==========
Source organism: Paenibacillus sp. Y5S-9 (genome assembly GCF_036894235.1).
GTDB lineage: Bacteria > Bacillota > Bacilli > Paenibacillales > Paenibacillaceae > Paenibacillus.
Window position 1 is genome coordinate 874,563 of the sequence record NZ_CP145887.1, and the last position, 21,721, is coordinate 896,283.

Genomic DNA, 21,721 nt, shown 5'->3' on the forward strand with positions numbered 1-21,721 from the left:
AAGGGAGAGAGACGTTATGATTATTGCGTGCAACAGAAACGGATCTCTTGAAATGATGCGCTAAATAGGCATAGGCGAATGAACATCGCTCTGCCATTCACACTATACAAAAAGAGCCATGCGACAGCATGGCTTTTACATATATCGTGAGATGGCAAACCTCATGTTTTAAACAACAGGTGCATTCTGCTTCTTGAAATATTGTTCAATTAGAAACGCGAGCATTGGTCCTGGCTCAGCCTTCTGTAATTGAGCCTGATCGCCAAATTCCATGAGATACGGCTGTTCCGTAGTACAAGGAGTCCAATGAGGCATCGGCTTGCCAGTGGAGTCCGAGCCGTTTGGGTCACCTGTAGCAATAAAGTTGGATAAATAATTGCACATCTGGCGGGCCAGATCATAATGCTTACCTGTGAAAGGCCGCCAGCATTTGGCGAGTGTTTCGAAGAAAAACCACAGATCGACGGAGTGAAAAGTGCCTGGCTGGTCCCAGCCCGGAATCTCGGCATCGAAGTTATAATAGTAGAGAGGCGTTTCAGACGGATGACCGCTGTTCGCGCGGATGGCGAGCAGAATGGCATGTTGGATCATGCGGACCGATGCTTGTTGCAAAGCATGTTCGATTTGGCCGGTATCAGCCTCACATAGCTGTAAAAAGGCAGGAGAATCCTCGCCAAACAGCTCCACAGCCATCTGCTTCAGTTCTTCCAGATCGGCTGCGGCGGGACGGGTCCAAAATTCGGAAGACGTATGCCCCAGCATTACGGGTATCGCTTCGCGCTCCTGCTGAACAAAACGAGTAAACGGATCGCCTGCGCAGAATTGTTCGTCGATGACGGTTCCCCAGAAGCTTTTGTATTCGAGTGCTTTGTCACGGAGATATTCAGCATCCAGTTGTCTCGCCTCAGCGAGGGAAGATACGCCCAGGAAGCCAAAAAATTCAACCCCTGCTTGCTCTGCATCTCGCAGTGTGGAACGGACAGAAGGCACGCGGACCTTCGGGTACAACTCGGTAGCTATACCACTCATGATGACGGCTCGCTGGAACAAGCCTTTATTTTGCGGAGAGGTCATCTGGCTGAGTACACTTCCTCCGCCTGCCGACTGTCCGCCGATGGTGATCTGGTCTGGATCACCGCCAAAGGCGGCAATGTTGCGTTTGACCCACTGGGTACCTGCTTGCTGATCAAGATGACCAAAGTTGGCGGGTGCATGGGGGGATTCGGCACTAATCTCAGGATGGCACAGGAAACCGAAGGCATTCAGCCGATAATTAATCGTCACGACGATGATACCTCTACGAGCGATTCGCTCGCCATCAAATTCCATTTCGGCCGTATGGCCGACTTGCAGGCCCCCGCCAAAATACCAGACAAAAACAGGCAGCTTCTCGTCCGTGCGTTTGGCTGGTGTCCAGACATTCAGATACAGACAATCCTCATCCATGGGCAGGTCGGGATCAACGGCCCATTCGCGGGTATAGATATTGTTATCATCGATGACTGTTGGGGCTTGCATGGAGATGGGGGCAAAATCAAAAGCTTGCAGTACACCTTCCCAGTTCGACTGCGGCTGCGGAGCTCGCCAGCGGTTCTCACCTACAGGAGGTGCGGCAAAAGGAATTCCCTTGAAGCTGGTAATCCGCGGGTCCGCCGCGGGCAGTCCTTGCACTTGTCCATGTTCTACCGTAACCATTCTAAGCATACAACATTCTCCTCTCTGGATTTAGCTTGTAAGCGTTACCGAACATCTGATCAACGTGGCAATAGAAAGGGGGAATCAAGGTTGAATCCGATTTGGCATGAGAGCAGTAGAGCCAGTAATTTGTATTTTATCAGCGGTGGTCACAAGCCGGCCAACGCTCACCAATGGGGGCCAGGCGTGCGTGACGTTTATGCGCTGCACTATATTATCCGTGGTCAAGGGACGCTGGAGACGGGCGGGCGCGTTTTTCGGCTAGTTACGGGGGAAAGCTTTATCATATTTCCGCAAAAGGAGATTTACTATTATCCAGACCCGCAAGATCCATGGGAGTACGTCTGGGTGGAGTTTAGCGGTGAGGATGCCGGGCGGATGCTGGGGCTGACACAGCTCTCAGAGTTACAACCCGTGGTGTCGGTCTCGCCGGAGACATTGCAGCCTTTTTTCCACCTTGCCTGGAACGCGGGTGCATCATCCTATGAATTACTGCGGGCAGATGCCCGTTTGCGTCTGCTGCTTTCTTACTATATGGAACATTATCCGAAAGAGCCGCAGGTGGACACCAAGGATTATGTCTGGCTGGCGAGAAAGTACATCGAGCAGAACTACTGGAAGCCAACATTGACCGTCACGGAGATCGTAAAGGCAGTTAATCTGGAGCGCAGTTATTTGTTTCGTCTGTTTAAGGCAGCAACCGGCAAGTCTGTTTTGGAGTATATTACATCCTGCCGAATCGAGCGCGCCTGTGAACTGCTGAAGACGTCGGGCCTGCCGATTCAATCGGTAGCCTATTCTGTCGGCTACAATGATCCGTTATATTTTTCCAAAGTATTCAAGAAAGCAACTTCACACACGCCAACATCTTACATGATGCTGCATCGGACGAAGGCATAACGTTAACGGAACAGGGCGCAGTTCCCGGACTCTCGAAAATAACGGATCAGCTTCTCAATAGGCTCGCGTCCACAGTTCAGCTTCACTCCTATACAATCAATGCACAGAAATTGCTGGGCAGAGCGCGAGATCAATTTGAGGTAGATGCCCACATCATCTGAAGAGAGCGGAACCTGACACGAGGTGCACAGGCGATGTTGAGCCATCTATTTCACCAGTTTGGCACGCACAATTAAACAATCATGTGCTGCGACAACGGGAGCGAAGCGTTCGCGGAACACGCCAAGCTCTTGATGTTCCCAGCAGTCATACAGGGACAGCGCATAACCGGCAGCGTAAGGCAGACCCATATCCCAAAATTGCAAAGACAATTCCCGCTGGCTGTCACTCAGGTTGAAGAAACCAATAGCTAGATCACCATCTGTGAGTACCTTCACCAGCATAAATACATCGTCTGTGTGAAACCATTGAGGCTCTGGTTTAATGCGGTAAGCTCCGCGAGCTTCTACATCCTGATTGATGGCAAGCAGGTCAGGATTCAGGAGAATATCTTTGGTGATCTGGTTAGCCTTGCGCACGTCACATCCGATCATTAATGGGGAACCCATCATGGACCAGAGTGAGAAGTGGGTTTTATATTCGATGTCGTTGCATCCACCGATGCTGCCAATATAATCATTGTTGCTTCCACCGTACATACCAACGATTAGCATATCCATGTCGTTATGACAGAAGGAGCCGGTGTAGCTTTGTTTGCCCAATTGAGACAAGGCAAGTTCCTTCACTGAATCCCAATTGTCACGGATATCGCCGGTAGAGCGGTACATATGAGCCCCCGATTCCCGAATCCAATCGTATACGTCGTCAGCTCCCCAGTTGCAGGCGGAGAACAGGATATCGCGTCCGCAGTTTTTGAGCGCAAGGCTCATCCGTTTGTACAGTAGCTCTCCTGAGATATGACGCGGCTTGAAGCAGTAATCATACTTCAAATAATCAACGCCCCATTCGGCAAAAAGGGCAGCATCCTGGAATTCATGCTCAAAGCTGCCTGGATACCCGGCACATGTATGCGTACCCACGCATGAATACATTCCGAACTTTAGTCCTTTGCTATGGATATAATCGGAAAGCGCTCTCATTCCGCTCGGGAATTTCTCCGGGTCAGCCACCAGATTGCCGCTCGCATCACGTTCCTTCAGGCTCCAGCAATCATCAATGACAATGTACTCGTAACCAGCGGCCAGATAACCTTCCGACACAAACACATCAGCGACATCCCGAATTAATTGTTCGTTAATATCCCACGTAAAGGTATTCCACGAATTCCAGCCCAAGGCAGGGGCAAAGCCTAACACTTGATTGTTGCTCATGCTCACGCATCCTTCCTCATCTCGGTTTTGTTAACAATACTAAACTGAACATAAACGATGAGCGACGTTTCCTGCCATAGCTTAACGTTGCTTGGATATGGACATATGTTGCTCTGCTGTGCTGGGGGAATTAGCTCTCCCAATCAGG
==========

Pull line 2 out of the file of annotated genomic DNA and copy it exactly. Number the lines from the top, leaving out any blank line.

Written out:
GTDB lineage: Bacteria > Bacillota > Bacilli > Paenibacillales > Paenibacillaceae > Paenibacillus.